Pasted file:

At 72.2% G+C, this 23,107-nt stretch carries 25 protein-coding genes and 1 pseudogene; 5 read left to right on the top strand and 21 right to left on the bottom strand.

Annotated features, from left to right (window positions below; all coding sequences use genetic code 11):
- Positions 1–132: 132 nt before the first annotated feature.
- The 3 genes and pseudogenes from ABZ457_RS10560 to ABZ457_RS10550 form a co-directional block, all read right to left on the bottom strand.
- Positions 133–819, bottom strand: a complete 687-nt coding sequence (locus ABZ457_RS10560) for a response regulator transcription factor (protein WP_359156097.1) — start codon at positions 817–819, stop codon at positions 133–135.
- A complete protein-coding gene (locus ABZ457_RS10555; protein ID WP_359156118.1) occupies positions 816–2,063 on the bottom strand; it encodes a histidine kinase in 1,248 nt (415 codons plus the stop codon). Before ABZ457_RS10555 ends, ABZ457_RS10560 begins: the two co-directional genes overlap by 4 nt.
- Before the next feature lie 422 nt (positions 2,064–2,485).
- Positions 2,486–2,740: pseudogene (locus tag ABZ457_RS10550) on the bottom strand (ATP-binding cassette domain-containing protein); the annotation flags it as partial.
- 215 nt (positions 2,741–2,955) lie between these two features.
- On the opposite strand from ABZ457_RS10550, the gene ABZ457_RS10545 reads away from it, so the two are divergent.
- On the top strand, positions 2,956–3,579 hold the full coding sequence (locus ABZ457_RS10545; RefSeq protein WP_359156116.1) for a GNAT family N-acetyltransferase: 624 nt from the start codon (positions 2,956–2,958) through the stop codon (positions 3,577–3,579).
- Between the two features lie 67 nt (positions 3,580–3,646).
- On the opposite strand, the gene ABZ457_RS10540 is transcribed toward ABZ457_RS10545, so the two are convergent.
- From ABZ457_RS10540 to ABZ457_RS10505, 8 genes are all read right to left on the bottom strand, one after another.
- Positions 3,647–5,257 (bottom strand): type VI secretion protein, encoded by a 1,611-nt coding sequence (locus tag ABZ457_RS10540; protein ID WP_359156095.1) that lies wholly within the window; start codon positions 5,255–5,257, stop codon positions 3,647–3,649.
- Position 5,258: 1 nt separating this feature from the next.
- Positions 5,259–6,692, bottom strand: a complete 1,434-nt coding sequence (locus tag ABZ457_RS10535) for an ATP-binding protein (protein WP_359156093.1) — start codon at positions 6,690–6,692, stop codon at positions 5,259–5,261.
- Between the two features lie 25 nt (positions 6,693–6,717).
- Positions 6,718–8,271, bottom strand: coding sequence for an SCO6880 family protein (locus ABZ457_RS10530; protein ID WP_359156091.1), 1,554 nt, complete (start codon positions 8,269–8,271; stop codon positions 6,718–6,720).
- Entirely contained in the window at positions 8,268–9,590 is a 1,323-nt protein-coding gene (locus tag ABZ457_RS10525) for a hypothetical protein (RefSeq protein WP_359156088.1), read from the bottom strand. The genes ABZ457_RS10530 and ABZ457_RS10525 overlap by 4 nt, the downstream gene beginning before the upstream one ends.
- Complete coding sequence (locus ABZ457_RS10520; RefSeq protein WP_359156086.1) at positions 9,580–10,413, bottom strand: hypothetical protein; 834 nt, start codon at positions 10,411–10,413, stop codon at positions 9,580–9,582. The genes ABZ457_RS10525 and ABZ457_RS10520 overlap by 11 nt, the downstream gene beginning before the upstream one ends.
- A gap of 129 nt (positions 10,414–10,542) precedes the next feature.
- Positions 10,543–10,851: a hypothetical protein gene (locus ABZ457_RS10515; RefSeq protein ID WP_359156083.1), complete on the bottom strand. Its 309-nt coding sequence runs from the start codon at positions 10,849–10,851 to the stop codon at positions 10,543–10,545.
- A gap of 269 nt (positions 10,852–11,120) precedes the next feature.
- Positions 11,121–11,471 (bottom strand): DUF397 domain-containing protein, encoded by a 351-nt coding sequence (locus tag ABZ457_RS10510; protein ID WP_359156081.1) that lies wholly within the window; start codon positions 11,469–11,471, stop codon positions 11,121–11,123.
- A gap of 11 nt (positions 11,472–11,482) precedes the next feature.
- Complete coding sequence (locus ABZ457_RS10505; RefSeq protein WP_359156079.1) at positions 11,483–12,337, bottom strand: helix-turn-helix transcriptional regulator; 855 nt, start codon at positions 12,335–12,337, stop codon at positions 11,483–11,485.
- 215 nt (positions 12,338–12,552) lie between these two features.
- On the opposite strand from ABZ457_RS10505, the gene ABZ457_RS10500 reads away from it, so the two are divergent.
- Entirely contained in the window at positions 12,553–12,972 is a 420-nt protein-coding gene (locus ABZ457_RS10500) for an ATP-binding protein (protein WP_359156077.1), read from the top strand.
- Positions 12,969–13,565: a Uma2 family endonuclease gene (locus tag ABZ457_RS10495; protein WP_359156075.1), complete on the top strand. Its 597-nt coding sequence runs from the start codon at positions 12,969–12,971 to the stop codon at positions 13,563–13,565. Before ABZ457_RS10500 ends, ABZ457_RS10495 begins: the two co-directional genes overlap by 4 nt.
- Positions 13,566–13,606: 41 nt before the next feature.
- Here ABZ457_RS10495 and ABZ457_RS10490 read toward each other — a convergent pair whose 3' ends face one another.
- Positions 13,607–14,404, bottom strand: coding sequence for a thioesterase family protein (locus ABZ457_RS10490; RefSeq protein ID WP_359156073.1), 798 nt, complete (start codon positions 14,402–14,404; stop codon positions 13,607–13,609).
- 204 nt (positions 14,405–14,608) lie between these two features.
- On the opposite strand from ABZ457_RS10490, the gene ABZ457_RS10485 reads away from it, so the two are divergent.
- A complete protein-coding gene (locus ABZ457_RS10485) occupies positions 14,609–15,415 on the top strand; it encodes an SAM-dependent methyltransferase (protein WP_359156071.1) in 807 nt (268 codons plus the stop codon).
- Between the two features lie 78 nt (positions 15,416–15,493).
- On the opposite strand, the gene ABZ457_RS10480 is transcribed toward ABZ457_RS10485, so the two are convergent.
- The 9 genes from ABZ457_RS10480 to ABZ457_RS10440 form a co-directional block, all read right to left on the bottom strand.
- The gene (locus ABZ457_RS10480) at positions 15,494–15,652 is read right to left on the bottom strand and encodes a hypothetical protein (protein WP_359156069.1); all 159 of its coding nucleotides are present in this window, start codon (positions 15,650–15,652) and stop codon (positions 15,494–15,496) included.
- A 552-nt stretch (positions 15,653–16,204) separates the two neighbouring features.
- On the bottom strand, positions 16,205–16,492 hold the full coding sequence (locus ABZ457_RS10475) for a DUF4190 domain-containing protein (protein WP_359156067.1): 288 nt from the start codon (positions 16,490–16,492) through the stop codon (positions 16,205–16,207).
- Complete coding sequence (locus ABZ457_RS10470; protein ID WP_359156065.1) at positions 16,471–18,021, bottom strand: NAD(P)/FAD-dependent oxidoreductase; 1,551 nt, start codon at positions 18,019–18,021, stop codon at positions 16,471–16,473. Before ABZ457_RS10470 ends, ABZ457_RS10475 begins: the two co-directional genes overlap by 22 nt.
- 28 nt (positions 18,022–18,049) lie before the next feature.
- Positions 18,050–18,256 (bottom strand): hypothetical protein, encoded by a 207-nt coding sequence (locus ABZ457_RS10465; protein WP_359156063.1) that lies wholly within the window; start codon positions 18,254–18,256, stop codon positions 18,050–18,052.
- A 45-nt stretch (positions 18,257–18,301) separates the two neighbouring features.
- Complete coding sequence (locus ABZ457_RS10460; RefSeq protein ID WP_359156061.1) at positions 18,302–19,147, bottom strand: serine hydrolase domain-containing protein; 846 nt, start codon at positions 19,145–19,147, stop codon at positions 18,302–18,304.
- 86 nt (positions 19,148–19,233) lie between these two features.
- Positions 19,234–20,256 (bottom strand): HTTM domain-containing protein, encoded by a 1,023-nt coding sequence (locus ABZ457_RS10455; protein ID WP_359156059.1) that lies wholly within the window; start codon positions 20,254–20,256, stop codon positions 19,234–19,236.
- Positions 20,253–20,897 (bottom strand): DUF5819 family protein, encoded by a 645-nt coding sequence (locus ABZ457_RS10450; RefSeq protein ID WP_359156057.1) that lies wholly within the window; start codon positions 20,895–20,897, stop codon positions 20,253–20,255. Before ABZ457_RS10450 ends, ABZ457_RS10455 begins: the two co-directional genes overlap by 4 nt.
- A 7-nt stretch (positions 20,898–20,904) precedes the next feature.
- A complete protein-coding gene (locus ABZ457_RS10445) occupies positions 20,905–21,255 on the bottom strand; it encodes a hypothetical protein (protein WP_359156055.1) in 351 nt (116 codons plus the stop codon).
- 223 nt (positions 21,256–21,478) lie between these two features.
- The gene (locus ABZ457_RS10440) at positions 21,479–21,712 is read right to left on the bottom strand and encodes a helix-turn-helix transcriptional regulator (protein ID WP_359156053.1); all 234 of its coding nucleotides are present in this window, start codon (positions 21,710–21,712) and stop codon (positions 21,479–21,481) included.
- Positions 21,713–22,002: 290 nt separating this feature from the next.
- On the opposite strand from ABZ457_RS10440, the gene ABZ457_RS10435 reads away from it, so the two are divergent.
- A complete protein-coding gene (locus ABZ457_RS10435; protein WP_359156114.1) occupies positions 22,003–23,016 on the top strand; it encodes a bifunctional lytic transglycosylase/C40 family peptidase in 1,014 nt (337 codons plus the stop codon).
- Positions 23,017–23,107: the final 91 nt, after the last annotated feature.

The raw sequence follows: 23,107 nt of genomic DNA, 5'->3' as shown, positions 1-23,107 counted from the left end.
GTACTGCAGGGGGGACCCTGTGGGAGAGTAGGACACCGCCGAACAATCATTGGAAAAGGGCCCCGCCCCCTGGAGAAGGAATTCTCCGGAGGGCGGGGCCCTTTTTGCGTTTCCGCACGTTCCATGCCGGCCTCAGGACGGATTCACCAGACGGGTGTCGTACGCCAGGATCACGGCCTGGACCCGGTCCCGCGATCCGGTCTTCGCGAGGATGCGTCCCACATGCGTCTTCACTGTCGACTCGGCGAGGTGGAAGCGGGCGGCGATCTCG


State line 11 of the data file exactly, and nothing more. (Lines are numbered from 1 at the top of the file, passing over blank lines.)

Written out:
- On the top strand, positions 2,956–3,579 hold the full coding sequence (locus ABZ457_RS10545; RefSeq protein WP_359156116.1) for a GNAT family N-acetyltransferase: 624 nt from the start codon (positions 2,956–2,958) through the stop codon (positions 3,577–3,579).